We’ve been working for a while on a serialisation scheme that doesn’t duplicate serialised data, even if it’s referenced multiple times on the wire. @parkri can talk about it a bit more, but we’re very close to turning the new scheme on. The current scheme is using a generic Kryo scheme which isn’t that well optimised. I don’t think we’ve done space comparisons yet, but optimising the new format is something that’s going to be a focus soon.
Although we’re heading towards a Corda 1.0 release quite quickly, this initial release won’t stabilise the wire protocol. That’s the next target after 1.0 to follow soon after. We’ll look at tuning the transaction size as part of that. I think there’s going to be a lot of low hanging fruit - simply gzipping can remove a lot of unnecessary redundancy at minimal CPU cost.
Let’s reason about storage costs in dollar terms. 350kb of data per second would result in about 30 gigabytes of data per day, or about 11 terabytes of transaction data per year. According to this helpful article from Backblaze, this would cost about $480 / year in hard disk cost, if we ignore replication and backup. Let’s say we duplicate data three times for backup and redundancy. So that’s about $1500 / year in hard disk costs, to keep up with this data rate. Of course there’ll be some indexing overhead and the like. $1500 is something of a lower bound.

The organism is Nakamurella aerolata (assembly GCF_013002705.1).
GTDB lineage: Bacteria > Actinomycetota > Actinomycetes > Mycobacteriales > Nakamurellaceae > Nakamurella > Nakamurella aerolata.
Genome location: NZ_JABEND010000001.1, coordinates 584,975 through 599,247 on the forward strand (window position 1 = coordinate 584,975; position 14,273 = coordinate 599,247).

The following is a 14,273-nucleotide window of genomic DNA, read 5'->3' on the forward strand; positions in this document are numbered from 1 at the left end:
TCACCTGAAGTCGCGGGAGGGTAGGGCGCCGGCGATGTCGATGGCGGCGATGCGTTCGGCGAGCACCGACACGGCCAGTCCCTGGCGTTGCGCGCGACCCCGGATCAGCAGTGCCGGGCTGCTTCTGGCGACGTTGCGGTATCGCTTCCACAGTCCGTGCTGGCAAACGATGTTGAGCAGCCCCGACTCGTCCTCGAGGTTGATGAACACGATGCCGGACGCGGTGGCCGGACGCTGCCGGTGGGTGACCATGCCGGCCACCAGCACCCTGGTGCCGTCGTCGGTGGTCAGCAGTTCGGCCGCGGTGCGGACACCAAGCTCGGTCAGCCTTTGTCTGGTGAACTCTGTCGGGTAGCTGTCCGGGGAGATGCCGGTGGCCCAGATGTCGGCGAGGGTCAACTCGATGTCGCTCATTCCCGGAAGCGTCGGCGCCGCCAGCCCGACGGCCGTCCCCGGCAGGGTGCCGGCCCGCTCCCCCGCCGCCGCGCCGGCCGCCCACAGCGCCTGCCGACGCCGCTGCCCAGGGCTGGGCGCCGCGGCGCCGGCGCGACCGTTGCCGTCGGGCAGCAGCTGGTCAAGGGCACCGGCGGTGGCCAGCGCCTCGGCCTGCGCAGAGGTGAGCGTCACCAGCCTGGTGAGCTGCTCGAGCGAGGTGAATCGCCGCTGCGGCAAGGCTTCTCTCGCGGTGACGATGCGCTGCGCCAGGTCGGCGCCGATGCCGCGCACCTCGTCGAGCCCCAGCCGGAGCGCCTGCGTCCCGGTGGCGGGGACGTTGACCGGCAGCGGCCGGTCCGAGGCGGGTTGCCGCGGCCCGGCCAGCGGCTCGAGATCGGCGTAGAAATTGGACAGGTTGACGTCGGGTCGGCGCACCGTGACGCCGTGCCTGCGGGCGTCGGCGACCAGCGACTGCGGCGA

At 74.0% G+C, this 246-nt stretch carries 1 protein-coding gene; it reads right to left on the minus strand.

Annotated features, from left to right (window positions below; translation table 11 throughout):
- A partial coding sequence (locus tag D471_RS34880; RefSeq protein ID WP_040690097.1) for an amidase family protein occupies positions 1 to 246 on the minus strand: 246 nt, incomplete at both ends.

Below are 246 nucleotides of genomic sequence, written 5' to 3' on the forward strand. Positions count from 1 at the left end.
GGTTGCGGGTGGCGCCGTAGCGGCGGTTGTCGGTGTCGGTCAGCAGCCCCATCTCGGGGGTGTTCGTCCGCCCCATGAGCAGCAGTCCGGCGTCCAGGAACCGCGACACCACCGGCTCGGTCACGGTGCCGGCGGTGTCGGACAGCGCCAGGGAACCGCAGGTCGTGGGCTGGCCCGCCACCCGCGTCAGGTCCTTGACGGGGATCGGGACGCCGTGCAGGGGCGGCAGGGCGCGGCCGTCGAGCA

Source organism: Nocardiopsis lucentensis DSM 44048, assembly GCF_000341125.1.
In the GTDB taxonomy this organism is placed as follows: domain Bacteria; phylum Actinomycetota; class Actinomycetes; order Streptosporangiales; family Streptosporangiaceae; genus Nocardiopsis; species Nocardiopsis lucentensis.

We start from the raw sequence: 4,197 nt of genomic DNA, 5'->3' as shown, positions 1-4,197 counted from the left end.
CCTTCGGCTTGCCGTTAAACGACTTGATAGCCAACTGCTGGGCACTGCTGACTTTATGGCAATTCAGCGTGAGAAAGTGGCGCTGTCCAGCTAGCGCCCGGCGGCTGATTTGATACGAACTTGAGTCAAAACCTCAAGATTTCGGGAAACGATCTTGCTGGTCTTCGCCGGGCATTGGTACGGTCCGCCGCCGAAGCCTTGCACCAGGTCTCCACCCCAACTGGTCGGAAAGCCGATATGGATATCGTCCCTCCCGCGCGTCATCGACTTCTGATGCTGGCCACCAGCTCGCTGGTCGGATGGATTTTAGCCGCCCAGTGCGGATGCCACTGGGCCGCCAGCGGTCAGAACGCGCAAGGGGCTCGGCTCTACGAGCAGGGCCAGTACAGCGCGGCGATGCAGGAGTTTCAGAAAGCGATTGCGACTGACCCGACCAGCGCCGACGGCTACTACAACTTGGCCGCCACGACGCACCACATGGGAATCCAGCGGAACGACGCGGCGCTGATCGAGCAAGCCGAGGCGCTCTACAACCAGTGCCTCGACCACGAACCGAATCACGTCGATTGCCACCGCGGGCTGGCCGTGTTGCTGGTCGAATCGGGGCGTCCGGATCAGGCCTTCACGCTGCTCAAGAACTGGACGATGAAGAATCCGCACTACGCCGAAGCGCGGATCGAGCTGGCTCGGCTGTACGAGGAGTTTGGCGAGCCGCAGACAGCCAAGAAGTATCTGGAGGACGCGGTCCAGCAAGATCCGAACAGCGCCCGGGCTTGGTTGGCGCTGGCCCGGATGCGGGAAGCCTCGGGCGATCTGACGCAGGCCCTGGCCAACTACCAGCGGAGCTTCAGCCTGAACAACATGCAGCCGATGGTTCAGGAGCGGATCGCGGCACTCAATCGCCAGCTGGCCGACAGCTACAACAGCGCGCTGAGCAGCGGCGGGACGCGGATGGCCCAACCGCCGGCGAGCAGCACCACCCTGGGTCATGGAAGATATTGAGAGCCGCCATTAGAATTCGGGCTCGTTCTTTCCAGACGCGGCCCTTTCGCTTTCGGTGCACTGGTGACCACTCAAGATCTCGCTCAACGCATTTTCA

Is this too expensive? I’m not sure - that depends on the context. Too expensive for an individual hobbyist, yes, probably. Too expensive for a bank? I suspect it is not a big cost in the context of a bank.
This is before we consider non-HDD storage, like the commercial cloud BluRay storage services like Amazon Glacier. Those are supposedly much cheaper than HDDs.
None of this is an excuse to not optimise the wire protocol, of course. There are many simple tricks we can use, like the one Bitcoin uses where keys are represented as short hashes. It’d be easy to resolve an unknown hash to the full composite key on demand using an extra flow roundtrip, if we want to take out the overhead of the composite key being a part of every transaction.
I’ll file some tasks in JIRA to study the size of a SignedTransaction and ensure we optimise it before we commit to the wire protocol. Hope that helps!